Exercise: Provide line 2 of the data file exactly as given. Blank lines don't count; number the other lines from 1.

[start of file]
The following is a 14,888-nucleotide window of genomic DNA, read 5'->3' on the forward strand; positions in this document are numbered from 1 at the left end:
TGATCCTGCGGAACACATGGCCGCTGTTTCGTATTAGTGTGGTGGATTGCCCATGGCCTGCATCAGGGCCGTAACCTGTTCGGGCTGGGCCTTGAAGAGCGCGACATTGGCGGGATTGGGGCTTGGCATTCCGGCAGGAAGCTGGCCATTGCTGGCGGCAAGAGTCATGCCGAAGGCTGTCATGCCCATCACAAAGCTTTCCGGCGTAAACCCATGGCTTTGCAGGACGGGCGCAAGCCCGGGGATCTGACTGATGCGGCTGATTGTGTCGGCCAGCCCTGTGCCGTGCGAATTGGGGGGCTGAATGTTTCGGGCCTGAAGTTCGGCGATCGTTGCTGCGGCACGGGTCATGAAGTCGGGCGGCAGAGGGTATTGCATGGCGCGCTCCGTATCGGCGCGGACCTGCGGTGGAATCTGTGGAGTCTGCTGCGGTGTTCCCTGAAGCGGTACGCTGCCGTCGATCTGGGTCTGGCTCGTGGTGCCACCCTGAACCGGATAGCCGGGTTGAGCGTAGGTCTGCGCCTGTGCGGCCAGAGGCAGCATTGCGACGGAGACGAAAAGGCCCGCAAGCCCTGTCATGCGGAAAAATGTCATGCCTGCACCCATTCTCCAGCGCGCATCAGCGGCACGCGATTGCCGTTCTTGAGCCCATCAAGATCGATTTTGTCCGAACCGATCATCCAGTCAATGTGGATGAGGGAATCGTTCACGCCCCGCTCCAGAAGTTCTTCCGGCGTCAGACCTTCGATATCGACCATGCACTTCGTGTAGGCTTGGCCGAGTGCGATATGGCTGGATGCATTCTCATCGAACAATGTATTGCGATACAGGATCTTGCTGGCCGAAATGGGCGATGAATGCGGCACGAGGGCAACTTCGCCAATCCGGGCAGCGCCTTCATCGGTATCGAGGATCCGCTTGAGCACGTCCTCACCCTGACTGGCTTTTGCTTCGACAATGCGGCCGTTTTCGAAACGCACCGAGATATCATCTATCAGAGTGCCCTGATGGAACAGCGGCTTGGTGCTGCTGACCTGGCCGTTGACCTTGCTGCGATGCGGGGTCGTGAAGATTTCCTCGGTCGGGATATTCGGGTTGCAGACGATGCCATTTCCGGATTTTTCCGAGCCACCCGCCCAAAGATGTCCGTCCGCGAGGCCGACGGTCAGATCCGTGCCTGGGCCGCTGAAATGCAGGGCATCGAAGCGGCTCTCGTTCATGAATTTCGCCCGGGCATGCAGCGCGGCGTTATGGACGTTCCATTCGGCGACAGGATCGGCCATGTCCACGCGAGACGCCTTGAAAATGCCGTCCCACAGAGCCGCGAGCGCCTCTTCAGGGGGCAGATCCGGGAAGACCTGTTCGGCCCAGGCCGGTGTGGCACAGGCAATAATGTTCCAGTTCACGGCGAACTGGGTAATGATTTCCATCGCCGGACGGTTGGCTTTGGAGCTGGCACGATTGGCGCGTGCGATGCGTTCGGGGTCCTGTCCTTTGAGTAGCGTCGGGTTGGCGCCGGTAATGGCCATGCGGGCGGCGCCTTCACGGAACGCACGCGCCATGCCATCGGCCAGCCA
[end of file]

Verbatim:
TGATCCTGCGGAACACATGGCCGCTGTTTCGTATTAGTGTGGTGGATTGCCCATGGCCTGCATCAGGGCCGTAACCTGTTCGGGCTGGGCCTTGAAGAGCGCGACATTGGCGGGATTGGGGCTTGGCATTCCGGCAGGAAGCTGGCCATTGCTGGCGGCAAGAGTCATGCCGAAGGCTGTCATGCCCATCACAAAGCTTTCCGGCGTAAACCCATGGCTTTGCAGGACGGGCGCAAGCCCGGGGATCTGACTGATGCGGCTGATTGTGTCGGCCAGCCCTGTGCCGTGCGAATTGGGGGGCTGAATGTTTCGGGCCTGAAGTTCGGCGATCGTTGCTGCGGCACGGGTCATGAAGTCGGGCGGCAGAGGGTATTGCATGGCGCGCTCCGTATCGGCGCGGACCTGCGGTGGAATCTGTGGAGTCTGCTGCGGTGTTCCCTGAAGCGGTACGCTGCCGTCGATCTGGGTCTGGCTCGTGGTGCCACCCTGAACCGGATAGCCGGGTTGAGCGTAGGTCTGCGCCTGTGCGGCCAGAGGCAGCATTGCGACGGAGACGAAAAGGCCCGCAAGCCCTGTCATGCGGAAAAATGTCATGCCTGCACCCATTCTCCAGCGCGCATCAGCGGCACGCGATTGCCGTTCTTGAGCCCATCAAGATCGATTTTGTCCGAACCGATCATCCAGTCAATGTGGATGAGGGAATCGTTCACGCCCCGCTCCAGAAGTTCTTCCGGCGTCAGACCTTCGATATCGACCATGCACTTCGTGTAGGCTTGGCCGAGTGCGATATGGCTGGATGCATTCTCATCGAACAATGTATTGCGATACAGGATCTTGCTGGCCGAAATGGGCGATGAATGCGGCACGAGGGCAACTTCGCCAATCCGGGCAGCGCCTTCATCGGTATCGAGGATCCGCTTGAGCACGTCCTCACCCTGACTGGCTTTTGCTTCGACAATGCGGCCGTTTTCGAAACGCACCGAGATATCATCTATCAGAGTGCCCTGATGGAACAGCGGCTTGGTGCTGCTGACCTGGCCGTTGACCTTGCTGCGATGCGGGGTCGTGAAGATTTCCTCGGTCGGGATATTCGGGTTGCAGACGATGCCATTTCCGGATTTTTCCGAGCCACCCGCCCAAAGATGTCCGTCCGCGAGGCCGACGGTCAGATCCGTGCCTGGGCCGCTGAAATGCAGGGCATCGAAGCGGCTCTCGTTCATGAATTTCGCCCGGGCATGCAGCGCGGCGTTATGGACGTTCCATTCGGCGACAGGATCGGCCATGTCCACGCGAGACGCCTTGAAAATGCCGTCCCACAGAGCCGCGAGCGCCTCTTCAGGGGGCAGATCCGGGAAGACCTGTTCGGCCCAGGCCGGTGTGGCACAGGCAATAATGTTCCAGTTCACGGCGAACTGGGTAATGATTTCCATCGCCGGACGGTTGGCTTTGGAGCTGGCACGATTGGCGCGTGCGATGCGTTCGGGGTCCTGTCCTTTGAGTAGCGTCGGGTTGGCGCCGGTAATGGCCATGCGGGCGGCGCCTTCACGGAACGCACGCGCCATGCCATCGGCCAGCCA